It is frequently said that Anzac Day and the remembrance of the most horrific of wartime massacres of New Zealanders and Australians at Gallipoli was "nation building" as we shook off the yoke of tragedy, despair and defeat to rise from the mud and ashes and unite for the common good of all mankind.
In that regard New Zealand Aotearoa punches well above our weight in many global endeavours. Paraire Tomoana, my grandfather, wrote E Pari Ra as a tribute to the loss of all those that fell in those battles In Chunuk Bair, Passchendaele and Egypt from marae and communities all around this country.
He likened the ebb and flow of the tides in the Dardanelles to the tears flowing from son to mother in New Zealand and mother back to the sons lying in the mud, blood and fields of death.
A beautiful song depicting a shocking event. The beat of the waves on the shore matching the mournful sobs of despair.
In his discussion on the song Paraire infers the waves also portray the waves of fresh faced soldiers in their first engagement mowed down in the surf so that the sea bubbled red with blood mirrored by the crimson sky.
The song ends with the inevitable acceptance of war with the mother saying "Well my son return to me in spirit as you lay in an alien land for I will love you always and you me eternally." E Pari Ra was adopted as the formal Navy march song.
Another of Paraire's songs I Runga o Nga Puke was adopted by the 1st Native Contingent of the New Zealand Regiment as their marching song and they sang this song as they marched on to the troop carrier from Lambton Quay in 1915. Taranaki Te Ua from Waipatu was in this Contingent.
He was 1.9m tall but was one of the shortest in this regiment of giants. He was previously in the Boer War. He returned home, thank goodness, with about five others from Waipatu.
Tragedy seems to be a hallmark of nationhood.
Ngāti Kahungunu iwi was formed in the 1820s following mass slaughters at Pakake Pa, Ahuriri by invading forces armed with muskets from Waikato, Tuwharetoa, and Maniapoto.
In Wellington and Wairarapa, Te Rauparaha and his Taranaki musket-bearing allies smashed and devastated Ngāti Kahungunu communities there, killing most or forcing them to flee.
In Wairoa, Pomare of Ngapuhi was pressing down the East Coast killing and wasting Tairawhiti communities in an endeavour to colonise those parts.
At Te Roto A Tara, Te Aute, Tuwharetoa also smashed and massacred their way to take control of that area. During that time many of our women and children took refuge on the eastern side of Te Mata but were eventually slaughtered, seized or marched off to be slaves at Maungatautari, Cambridge.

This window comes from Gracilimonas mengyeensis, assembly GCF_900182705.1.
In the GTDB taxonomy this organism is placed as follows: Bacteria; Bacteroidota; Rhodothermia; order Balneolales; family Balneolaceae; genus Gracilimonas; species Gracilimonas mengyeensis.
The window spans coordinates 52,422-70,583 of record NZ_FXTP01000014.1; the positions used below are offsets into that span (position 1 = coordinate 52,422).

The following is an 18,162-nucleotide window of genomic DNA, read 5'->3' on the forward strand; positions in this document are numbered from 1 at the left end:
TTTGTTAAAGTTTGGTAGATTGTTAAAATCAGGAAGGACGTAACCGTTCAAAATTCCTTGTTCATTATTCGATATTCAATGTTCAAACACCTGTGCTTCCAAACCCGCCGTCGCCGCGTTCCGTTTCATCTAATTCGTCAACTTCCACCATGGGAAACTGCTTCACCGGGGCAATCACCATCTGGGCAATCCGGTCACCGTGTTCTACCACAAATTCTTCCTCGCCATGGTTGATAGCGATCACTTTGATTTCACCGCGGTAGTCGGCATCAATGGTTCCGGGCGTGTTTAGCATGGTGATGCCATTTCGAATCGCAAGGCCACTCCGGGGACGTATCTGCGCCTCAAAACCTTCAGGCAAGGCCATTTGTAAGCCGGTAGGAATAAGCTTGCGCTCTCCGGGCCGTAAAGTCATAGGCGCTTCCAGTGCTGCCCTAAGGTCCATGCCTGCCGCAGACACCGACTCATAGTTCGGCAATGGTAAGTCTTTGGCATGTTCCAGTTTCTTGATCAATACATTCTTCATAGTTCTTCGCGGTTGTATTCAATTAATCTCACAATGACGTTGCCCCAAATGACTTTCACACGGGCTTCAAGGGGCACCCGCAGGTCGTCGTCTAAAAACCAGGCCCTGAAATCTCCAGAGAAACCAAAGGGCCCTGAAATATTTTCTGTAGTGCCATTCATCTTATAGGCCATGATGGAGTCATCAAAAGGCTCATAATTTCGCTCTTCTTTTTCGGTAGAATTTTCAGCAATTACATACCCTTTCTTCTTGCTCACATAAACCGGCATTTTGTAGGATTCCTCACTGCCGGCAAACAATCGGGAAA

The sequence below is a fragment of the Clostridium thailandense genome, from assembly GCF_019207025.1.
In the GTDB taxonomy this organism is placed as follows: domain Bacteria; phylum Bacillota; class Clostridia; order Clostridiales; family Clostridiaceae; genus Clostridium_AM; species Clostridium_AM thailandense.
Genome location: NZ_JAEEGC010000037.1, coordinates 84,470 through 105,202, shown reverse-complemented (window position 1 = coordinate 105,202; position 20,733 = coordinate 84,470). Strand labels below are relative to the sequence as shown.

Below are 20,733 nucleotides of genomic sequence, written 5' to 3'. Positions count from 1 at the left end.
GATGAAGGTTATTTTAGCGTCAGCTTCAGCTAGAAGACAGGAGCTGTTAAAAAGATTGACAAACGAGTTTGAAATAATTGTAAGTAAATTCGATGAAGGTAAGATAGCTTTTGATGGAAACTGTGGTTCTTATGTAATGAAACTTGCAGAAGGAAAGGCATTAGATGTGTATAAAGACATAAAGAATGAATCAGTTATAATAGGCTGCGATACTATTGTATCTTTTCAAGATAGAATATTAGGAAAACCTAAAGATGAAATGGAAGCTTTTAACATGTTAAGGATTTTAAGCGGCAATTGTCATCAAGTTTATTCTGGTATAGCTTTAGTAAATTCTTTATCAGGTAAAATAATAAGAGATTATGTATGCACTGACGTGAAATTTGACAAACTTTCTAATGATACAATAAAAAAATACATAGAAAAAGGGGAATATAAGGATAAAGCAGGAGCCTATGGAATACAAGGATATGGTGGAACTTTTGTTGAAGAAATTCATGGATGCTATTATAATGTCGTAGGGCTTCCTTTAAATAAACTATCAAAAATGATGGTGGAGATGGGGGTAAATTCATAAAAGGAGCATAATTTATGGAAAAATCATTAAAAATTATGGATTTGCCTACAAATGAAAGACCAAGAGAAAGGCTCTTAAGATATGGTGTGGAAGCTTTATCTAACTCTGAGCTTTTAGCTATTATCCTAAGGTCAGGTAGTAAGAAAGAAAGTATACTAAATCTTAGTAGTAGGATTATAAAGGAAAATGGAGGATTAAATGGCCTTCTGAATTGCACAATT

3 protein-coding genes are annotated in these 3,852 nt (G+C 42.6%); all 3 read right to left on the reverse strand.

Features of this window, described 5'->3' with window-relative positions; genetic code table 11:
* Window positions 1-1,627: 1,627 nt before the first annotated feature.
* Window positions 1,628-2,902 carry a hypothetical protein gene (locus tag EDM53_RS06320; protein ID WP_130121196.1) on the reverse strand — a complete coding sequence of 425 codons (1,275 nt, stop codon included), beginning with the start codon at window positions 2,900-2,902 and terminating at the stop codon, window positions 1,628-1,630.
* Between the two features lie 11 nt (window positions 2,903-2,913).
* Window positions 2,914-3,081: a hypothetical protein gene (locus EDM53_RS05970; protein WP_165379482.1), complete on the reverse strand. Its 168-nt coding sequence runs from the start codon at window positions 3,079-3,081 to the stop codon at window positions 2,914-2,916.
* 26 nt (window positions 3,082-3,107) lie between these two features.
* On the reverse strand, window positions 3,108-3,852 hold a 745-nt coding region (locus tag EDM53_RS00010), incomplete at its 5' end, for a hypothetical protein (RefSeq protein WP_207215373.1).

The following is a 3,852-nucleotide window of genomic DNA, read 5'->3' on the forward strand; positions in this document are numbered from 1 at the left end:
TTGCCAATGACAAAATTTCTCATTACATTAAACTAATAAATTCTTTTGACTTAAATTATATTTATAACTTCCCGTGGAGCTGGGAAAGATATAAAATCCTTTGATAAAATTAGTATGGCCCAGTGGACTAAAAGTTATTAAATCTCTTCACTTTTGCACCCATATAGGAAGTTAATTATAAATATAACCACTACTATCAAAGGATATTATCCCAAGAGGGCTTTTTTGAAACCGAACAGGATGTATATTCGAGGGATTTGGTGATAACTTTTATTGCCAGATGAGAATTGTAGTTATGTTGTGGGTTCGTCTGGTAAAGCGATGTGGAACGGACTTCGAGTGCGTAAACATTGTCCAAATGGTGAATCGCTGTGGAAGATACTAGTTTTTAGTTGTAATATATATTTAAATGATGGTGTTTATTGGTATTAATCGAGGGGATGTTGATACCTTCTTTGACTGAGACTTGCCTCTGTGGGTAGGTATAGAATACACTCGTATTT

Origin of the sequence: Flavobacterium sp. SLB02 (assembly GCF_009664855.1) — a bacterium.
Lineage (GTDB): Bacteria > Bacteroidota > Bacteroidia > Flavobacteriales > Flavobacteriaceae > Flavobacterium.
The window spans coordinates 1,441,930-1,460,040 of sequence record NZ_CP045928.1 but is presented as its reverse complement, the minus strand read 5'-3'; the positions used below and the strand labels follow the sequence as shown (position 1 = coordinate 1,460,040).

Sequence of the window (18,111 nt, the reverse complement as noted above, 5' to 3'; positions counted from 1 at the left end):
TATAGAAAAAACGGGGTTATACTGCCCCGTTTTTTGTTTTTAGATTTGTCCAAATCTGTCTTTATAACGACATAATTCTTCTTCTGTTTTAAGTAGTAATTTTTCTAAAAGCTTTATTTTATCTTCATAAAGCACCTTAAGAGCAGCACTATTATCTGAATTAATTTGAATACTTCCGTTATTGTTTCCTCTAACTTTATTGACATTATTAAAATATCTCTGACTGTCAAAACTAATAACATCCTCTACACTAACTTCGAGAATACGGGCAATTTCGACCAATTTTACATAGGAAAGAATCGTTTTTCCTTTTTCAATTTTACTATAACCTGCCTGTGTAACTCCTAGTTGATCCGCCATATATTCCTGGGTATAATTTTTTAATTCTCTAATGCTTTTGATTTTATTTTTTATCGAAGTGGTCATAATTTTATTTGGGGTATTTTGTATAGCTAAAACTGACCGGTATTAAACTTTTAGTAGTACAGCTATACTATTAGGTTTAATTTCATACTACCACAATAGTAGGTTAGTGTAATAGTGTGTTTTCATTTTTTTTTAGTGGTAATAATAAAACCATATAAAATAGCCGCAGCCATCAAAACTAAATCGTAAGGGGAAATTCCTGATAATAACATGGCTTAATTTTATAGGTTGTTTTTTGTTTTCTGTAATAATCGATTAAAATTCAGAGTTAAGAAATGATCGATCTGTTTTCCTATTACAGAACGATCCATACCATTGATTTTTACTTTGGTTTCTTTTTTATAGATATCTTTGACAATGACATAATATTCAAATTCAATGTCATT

Some refused to be taken and threw themselves onto the rocks below. Others slashed themselves with flint so their blood soaked into the land, a legacy they left for their descendants.
A devastated Ngāti Kahungunu and associated hapu, numbering a few thousand sought refuge in Mahia at Okurarenga, under Pareihe from Patangata and Te Wera Hauraki from Ngapuhi.
Over time, they cultivated enough flax to purchase and have for the first time, muskets and somewhat restore some balance of power with the new weaponry.
Not without being held to siege though over 2-3 months at Okurarenga where they were reduced to sucking clay for nutrition and moisture. The place was renamed Kaiuku, the Clay Eaters.
Now armed with 100s of muskets Ngāti Kahungunu forces under Pareihe and his allies gradually took back control of this region from Wairoa to Wairarapa marching the others backward to their original areas, however, conceding that the greater Wellington region was now under control of others through a peace agreement.
Thousands of lives, men, women and children were lost over this 5-10 year period in our region. And because of this Ngāti Kahungunu iwi was born from Wairoa to Wairarapa. This was our nationhood building, our Gallipoli, our Passchendaele.
We are an Iwi with very strong hapu, who express their independence in all forms. Some of our hapu are bigger than many other iwi. But when we need to defend ourselves we present a solid wall as we did 200 years ago.
And in united fashion we will all join Anzac ceremonies everywhere for we have paid in blood, flesh and bone in all the theatres of war where New Zealand has planted its sword and we have stood tall.
Gallipoli was 100 years ago. Ngāti Kahungunu's "Gallipoli", Kaiuku, the Clay Eaters was 200 years ago.
Lest We Forget!
* Ngahiwi Tomoana is Ngati Kahungunu Iwi Inc chairman.